We still have a land line phone, as we only have 1 cell phone so if my husband is gone he’s got it.  I hate using that cell phone!  How about telephone booths  I made my kids put a quarter in their shoes in case of emergency.

I must admit I sure do miss those days!
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Liz D.

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Re: A Baby Boomer Life
« Reply #4 on: March 01, 2020, 05:12:31 AM »
One thing I don’t miss about the early days is having to get off the couch to change the channel on the tv....by turning that clunky dial! Of course, it’s probably added to the obesity issue that we have today.

I still wish that life was simpler like those days.
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irish

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Re: A Baby Boomer Life
« Reply #5 on: March 14, 2020, 11:16:00 AM »
My head isn't awake to be able to post on this thread yet, but....some time ago I was ust cursing the web as they say and I ran across a place where they had listed all the inventions, etc for each year plus the events that happened. I had copied down the year I was married but do't know where I put it. You might be able to do a search to find this article. Man it was interesting.

The thing I do remember about 1964 was there was no microwave and portable radios were a big deal. Color TV was just coming in to people who could afford it. My kids and grandkids can't believe how depraved we were back then. When I tell them you could buy a used car that ran and looked fairly good for 60 bucks they are astounded. Such interesting stuff. Irish

Bucky

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Re: A Baby Boomer Life
« Reply #6 on: March 19, 2020, 11:40:45 AM »
Well, boomers, what a drastic change in all of our day-to-day life that has transpired since my first post on this thread!!!  Wow!! :o :o

I know in my last post I mentioned about how modern technology has just taken over our lives and how I didn't like some of the changes.  Well, thankfully due to modern technology, people are able to remotely work from home to "social distance" themselves from others right now.  Years ago, this would not have been possible.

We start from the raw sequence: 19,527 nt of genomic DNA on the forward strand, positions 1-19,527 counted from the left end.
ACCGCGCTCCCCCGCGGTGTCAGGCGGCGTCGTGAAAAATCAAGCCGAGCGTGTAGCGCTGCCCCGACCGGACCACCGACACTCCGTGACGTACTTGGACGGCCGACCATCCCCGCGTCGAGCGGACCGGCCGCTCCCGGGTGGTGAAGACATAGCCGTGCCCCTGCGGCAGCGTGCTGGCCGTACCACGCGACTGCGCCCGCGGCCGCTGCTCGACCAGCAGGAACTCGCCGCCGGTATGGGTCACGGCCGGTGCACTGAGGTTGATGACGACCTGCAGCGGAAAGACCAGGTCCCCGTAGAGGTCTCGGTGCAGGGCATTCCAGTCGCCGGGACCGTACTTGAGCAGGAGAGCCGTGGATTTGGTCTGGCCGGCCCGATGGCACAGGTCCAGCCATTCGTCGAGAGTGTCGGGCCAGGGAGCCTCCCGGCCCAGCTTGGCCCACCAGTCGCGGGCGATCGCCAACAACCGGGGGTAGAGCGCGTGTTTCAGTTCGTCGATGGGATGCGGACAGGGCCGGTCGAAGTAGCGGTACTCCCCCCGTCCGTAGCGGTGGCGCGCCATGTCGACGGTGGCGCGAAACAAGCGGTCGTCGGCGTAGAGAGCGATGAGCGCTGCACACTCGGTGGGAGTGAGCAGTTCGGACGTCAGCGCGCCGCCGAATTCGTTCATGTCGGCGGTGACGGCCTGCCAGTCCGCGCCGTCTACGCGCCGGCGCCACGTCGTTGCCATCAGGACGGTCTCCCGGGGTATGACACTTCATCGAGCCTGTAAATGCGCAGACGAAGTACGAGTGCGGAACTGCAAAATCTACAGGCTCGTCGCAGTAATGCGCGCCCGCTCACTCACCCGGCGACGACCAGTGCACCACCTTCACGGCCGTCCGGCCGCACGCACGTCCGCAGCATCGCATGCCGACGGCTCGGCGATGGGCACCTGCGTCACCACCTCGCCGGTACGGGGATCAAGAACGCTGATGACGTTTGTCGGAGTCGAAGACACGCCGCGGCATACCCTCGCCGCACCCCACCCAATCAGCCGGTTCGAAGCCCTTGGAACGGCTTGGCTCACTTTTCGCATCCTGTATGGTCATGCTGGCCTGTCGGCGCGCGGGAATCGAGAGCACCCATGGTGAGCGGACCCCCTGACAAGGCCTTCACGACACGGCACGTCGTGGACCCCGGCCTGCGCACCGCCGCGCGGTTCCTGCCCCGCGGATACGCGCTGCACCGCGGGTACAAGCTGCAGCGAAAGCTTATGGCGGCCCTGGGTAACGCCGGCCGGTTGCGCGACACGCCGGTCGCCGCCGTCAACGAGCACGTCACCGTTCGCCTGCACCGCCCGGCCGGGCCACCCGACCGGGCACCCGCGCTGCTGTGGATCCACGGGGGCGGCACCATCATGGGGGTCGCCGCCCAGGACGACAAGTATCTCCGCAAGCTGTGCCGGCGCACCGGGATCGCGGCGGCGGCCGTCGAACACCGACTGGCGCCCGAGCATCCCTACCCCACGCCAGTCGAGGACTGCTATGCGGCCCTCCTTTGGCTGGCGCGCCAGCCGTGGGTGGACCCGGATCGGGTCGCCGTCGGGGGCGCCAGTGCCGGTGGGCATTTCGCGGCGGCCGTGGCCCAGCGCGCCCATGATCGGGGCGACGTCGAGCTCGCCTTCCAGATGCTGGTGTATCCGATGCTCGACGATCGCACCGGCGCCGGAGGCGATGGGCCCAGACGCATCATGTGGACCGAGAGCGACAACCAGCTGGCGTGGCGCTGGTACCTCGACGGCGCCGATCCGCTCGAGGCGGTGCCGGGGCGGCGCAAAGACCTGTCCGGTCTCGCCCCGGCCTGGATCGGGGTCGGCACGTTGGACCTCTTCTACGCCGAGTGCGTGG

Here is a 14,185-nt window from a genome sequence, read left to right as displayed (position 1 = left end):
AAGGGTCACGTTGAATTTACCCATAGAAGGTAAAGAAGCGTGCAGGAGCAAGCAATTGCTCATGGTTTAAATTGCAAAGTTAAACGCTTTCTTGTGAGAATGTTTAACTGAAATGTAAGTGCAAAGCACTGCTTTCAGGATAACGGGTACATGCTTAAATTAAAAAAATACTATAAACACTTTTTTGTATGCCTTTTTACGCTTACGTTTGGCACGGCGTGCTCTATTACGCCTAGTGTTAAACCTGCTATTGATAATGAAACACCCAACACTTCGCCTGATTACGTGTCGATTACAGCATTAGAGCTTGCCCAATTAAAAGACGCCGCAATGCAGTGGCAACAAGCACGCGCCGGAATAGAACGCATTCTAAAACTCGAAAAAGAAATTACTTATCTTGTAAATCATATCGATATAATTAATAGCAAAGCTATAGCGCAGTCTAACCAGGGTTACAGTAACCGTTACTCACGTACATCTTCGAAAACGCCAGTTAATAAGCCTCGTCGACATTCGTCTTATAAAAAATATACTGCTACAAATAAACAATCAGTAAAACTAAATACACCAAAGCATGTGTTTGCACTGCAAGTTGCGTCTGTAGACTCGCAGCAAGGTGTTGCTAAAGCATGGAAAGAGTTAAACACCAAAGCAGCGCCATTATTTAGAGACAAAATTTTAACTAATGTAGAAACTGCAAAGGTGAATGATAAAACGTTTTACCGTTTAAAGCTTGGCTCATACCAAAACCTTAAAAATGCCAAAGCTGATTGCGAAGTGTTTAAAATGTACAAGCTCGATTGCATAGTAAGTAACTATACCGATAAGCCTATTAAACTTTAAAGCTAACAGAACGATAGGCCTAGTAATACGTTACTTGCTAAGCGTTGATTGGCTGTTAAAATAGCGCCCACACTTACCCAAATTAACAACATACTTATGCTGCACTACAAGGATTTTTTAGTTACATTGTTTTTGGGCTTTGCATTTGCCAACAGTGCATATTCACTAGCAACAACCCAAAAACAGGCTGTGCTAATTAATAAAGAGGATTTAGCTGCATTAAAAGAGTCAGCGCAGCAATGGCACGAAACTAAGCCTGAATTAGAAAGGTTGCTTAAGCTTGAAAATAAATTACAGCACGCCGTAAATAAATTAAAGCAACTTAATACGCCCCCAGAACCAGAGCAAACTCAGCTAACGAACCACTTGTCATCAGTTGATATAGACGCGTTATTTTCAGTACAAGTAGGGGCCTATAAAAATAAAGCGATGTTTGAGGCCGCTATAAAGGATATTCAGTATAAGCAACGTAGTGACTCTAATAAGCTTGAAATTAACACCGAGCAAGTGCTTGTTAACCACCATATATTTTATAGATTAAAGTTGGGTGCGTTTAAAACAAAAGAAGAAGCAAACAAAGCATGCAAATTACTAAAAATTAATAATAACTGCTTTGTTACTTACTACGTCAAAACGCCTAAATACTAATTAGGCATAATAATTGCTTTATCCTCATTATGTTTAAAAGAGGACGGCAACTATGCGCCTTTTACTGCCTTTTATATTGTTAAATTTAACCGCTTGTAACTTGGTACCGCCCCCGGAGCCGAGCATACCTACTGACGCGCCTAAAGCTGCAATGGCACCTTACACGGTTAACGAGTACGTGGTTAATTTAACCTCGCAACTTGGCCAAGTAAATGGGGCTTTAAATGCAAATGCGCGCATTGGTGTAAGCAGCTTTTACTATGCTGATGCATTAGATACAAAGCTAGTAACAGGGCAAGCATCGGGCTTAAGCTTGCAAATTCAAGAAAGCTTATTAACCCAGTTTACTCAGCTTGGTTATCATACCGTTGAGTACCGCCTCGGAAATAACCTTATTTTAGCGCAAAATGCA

I can just imagine the stories my parents and mother-in-law would share today of yesteryear if they were still living as this pandemic has hit.  In the past, I've heard the stories of how hard times were for them growing up when the depression hit.  They survived and learned to stretch food and resources to meet their needs. We've been spoiled by all the modern conveniences and will have to adjust our lifestyles.  We'll survive this too.

Getting back to some of your comments on this thread:

How easy it is now to find anything out.  I love the internet part of progress.  I love having my curiosity quenched immediately.
  Sixty - I do too!  If you want to know something right away, just check on-line and you can have it answered.

most guys could change their own oil and due a tune up.  We had maps no GPS.  And we all managed to get where we were going.

How about telephone booths  I made my kids put a quarter in their shoes in case of emergency.
  It was the "norm" to see my dad and uncles all gathered around a vehicle with the hood up as they changed the oil, spark plugs, or tinkered under the hood or underneath the vehicle.  Today with all the electronic gear on vehicles you can't fix it yourself, it has to go to the dealership and be hooked up to diagnostic equipment ($$$).

I still order and use paper maps when traveling - there have been many times when we had no reception where we were at and a GPS would be useless. 

Here in our local community someone has one of those old fashioned phone booths outside their home.  I wonder if the phone inside actually works??

One thing I don’t miss about the early days is having to get off the couch to change the channel on the tv....by turning that clunky dial!